As we continue to reflect on the violence and hate, the peaceful protest and celebration, and the ongoing dialog in our workplaces, schools, homes, and communities… it is abundantly clear that we have a responsibility for action, acknowledgment, and accountability. Metro DNA stands with our leadership partners in stating, without question or qualification, that Black Lives Matter. We have not done enough to deconstruct the racism and oppression that are at the root of the problem, and we will do better, both as an organization and a network of partners.
We believe in and work toward a future when all Metro Denver residents have equitable access to parks, open spaces, and other kinds of nature meaningful to them; all Metro Denver communities integrate nature to promote healthy, active residents; this region protects, restores, and stewards natural systems that support people, wildlife, and ecological function.
We cannot achieve this vision without cultivating an open, shared, and adaptive learning environment that actively seeks to include broadly diverse perspectives. In the words of Black environmentalist Leah Thomas, “The longer racism is not addressed, the harder it will be to save the planet, in part because Black activists’ time and energy are being drained. Inclusive climate justice activist Mikaela Loach notes that allies should ‘step up, so Black folks have the time and energy to invest in creating climate solutions’ instead of using our energy to ‘explain [our] existence to other people’ in predominantly white environmentalist spaces.”
We condemn anti-Black racism, violence, and harassment. We commit to the following actions to better understand and lean into our role in dismantling institutional racial inequality within the environmental movement at home and more broadly.
Immediately and over the next year, Metro DNA will:
- Support and lift up our Black-led and Black-serving partners who work each day toward representation, equal opportunity, and youth development in the outdoors. Check out this emerging project – a Digital Green Book – by Crystal Egli (Colorado Parks & Wildlife and Inclusive Journeys) and Parker McMullen Bushman (Butterfly Pavilion and Ecoinclusive).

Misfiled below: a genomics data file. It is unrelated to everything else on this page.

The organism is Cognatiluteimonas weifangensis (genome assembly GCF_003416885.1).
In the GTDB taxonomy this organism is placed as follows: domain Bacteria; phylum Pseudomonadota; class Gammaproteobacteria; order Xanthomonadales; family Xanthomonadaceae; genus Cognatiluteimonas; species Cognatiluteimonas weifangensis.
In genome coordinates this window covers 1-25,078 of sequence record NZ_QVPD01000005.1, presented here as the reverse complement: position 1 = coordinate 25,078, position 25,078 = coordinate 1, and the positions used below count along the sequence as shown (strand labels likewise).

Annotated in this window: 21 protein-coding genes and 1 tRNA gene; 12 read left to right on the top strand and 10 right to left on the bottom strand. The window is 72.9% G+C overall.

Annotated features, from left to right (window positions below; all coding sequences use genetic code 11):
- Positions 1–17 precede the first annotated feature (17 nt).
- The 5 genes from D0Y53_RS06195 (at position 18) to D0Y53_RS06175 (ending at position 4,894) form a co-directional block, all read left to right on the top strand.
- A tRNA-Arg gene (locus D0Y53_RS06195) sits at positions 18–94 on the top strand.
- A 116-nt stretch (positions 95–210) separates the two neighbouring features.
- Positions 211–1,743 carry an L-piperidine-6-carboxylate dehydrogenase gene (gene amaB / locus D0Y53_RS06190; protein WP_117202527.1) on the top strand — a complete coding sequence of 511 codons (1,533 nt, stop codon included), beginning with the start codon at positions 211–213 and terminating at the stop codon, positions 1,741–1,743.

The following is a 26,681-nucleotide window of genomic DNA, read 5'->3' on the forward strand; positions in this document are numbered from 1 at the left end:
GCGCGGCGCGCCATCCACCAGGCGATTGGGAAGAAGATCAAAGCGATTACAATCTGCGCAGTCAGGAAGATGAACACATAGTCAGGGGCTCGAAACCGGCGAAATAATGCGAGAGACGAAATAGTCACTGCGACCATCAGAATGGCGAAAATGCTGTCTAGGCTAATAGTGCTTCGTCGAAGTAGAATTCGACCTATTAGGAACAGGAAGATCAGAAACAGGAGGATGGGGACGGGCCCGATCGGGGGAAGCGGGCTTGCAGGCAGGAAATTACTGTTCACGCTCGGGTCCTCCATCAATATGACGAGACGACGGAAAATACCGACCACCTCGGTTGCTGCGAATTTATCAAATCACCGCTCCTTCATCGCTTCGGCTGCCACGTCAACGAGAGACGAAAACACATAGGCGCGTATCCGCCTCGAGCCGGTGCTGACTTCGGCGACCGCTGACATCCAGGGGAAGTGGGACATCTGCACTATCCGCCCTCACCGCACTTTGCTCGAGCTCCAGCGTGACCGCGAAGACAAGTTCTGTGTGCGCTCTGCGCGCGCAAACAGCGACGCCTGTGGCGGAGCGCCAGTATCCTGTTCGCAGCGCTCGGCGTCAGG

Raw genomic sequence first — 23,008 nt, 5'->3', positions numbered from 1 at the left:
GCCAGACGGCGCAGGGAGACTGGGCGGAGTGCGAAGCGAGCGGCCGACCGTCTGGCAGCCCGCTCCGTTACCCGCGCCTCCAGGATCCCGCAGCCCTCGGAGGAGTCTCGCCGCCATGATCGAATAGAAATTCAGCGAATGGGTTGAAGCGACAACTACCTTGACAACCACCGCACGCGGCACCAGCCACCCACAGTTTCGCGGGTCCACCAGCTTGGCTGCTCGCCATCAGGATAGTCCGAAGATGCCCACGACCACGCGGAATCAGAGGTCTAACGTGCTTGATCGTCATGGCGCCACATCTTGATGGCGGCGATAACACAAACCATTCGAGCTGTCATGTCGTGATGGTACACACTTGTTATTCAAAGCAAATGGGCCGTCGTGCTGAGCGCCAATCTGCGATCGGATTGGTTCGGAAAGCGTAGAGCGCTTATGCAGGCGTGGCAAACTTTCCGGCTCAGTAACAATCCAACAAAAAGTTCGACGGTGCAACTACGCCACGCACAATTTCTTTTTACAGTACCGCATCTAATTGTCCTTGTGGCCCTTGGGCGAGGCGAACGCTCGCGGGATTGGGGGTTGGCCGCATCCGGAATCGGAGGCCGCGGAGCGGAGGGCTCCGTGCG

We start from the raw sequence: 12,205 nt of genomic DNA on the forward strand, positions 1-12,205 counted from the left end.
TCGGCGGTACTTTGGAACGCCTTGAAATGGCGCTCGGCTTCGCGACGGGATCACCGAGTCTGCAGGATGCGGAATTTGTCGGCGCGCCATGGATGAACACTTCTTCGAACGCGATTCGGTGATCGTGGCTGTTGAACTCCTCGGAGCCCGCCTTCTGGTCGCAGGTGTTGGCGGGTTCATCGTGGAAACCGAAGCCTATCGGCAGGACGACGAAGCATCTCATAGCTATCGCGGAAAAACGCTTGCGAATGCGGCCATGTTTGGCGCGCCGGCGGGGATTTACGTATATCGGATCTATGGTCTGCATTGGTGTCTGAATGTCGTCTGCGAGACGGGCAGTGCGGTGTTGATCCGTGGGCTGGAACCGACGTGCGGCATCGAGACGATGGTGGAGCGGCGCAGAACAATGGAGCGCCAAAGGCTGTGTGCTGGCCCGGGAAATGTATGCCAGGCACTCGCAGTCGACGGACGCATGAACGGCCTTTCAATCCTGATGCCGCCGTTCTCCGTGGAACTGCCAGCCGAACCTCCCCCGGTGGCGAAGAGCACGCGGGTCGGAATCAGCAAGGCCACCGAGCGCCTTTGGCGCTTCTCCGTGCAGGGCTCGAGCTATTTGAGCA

- Complete anti-racism training as a Steering Committee and partner network through Summit for Action and other avenues, building on existing Metro DNA and partner commitments to equity and investments in learning and action.
- Make thoughtful changes within our organization that are necessary to live up to our equity principles and commitments (e.g., staff and leadership accountability, partnership structure and commitment, how events are planned and facilitated) and led by our POC (people of color) and LGBTQIA (lesbian, gay, bisexual, transgender, queer, intersex, and asexual) partners.
- Continue to facilitate dialog among Metro DNA partners and stakeholders around equitable access to nature, safety and representation in the outdoors, and breaking down barriers to the decision making power necessary to our achieving a thriving region for people + nature. This will take shape in our Stakeholder Convenings and other small group meetings.
- Purposefully integrate diverse voices and ways of knowing into the Regional Conservation Assessment as we co-create a Regional Vision for People + Nature, ensuring that this data-driven exercise is inclusive and transparent, is not extractive, and is able to uplift people with marginalized identities.